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Snam’s presence in Italy and Europe

Snam’s role in the Italian gas system

Business segments

As an integrated operator in the natural gas infrastructure system, Snam is active in the following business segments:


Snam Rete Gas is the leading Italian natural gas transportation and dispatching operator, and owns almost all of the transportation infrastructure in Italy, with 32,508 km of high- and medium-pressure gas pipelines (approximately 94% of the entire transportation system).

Snam Rete Gas manages the gas pipeline network via 8 districts, 48 maintenance centres throughout Italy, 11 compression stations and a new dispatching unit that has been extensively renovated in terms of structure and technology.

The gas from abroad is injected into the National Network via entry points where the network joins up with the import methane pipelines (Tarvisio, Gorizia, Gries Pass, Mazara del Vallo and Gela) and with the LNG regasification terminals (Panigaglia, Cavarzere and Livorno). Once it has been imported or regasified, the gas is transported to the local distribution networks, the regional network redelivery points or large end users such as thermoelectric power stations or manufacturing plants.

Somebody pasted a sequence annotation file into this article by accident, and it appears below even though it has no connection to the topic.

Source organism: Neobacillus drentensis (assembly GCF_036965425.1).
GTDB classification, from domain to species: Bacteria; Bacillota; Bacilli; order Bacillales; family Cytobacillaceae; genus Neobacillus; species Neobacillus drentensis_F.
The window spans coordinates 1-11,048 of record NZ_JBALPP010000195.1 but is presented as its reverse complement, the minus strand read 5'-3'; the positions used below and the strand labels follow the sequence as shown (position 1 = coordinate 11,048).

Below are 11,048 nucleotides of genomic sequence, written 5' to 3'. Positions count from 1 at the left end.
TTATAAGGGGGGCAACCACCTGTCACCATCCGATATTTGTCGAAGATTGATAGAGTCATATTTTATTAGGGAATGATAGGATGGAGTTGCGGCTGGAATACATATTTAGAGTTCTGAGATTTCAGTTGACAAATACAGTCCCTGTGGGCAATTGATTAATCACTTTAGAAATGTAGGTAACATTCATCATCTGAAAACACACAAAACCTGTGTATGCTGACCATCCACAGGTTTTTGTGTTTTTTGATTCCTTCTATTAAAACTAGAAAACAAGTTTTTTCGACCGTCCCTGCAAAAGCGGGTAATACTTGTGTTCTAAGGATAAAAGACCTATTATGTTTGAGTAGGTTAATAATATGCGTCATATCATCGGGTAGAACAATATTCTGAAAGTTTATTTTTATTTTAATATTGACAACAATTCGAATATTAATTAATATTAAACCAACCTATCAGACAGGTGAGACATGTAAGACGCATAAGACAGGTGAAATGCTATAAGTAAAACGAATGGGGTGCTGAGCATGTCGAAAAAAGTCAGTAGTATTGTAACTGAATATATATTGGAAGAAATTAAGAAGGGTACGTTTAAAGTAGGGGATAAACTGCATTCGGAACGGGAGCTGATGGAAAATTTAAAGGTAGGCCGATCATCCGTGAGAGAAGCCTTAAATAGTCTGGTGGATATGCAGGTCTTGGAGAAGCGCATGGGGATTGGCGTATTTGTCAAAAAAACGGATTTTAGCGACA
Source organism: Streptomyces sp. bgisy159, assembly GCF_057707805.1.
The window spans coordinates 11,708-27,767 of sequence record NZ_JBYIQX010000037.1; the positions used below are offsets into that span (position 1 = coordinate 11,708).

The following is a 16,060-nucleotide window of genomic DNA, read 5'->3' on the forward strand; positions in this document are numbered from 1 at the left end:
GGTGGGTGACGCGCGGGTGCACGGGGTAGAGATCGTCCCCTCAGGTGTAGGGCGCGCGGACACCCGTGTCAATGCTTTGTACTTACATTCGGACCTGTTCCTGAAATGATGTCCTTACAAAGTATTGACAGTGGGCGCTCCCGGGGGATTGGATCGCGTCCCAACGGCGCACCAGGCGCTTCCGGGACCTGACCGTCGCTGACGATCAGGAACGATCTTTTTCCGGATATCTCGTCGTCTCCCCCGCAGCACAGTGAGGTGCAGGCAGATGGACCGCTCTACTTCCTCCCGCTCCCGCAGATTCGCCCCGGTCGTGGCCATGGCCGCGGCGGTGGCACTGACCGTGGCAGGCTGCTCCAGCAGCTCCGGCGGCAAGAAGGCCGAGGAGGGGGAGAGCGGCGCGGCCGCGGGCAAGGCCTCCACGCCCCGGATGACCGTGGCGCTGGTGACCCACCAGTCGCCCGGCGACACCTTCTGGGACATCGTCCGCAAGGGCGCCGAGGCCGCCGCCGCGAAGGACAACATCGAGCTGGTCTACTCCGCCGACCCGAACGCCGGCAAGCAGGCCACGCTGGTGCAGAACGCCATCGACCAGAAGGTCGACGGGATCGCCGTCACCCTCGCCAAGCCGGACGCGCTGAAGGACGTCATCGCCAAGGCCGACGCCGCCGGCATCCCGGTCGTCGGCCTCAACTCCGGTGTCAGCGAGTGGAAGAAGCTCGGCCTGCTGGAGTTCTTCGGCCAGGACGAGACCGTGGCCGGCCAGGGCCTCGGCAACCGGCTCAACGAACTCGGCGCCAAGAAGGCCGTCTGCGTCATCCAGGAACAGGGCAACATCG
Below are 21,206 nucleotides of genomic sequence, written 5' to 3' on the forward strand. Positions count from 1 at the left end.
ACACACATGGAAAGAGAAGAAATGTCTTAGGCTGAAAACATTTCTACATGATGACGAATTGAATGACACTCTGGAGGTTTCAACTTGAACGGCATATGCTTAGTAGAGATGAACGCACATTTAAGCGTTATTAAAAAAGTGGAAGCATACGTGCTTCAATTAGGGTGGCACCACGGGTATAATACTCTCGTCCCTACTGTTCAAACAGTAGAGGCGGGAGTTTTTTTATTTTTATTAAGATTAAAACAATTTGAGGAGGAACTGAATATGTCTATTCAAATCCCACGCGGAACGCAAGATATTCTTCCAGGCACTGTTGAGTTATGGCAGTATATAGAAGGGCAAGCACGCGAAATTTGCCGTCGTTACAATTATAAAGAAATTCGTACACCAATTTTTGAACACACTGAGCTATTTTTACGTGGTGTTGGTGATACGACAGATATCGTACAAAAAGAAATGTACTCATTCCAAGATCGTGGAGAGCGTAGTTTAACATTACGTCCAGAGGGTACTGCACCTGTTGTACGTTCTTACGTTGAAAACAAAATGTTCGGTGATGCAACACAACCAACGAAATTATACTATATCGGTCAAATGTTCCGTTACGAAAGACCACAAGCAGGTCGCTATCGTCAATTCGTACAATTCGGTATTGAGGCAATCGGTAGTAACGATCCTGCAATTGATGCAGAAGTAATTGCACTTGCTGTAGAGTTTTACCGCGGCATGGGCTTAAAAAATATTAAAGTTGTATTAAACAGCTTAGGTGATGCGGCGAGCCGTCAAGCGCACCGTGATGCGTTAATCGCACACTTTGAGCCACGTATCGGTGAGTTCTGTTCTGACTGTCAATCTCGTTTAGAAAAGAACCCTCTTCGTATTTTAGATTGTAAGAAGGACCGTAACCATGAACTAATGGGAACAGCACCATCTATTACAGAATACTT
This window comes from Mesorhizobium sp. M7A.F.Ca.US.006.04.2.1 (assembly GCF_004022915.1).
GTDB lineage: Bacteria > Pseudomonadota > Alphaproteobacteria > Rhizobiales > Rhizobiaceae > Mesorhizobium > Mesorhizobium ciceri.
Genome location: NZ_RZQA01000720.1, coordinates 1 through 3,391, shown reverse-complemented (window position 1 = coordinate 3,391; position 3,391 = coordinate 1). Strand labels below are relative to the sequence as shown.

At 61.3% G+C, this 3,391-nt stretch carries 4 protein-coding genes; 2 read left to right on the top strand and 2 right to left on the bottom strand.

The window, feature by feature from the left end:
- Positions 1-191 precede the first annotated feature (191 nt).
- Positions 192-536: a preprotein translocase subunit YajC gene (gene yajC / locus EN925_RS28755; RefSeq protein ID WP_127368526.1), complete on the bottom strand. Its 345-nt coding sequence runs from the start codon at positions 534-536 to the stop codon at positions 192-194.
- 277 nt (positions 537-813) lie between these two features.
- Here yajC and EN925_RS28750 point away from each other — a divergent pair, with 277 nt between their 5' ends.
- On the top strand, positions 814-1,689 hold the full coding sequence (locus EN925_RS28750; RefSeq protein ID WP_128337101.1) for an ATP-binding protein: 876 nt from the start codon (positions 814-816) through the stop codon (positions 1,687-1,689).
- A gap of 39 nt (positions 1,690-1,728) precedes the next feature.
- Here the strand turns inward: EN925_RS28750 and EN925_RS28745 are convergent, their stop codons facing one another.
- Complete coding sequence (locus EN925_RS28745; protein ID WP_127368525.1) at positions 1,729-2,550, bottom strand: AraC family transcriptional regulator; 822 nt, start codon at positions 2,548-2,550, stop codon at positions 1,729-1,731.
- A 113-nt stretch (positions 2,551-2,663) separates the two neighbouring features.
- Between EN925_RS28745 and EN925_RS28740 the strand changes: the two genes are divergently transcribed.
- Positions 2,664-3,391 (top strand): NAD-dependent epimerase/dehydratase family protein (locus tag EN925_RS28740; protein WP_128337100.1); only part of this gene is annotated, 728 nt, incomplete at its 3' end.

Snam Rete Gas awards transportation capacity to applicant shippers. The service access conditions are contained in the Network Code, which is updated based on criteria laid down by the Authority.

Transportation and dispatching (Photo)


The terminal at Panigaglia (La Spezia), which is owned by the subsidiary GNL Italia, was the first regasification plant built in Italy. It has a daily regasification capacity of 17,500 cubic metres of LNG, and can therefore, at maximum operating capacity, inject 3.5 billion cubic metres of natural gas into the transportation network every year.

The process for the extraction of natural gas from the deposits, its liquefaction for transportation by ship and the subsequent regasification for use by the users, forms the ‘LNG chain’. The process begins in the country of the exporter, where the natural gas is brought to a liquid state by cooling it to -160 °C and subsequently loaded onto tankers for shipping to the LNG regasification terminal. At the regasification terminal, the LNG is unloaded, then heated and returned to a gaseous state before being injected into the natural gas transportation network. The regasification service includes unloading the LNG from the vessel and operating storage, i.e. the storage time required for vaporising the LNG, regasifying it and injecting it into the National Network.

Regasification (Photo)


Stogit is the major storage operator in Italy and one of the largest in Europe, with 12.0 billion cubic metres of available capacity (approximately 94% of the available space throughout Italy) and 4.5 billion cubic metres of strategic storage space.

The natural gas storage business in Italy is carried out under a concession regime and it serves to offset the various demands of gas consumption and supply.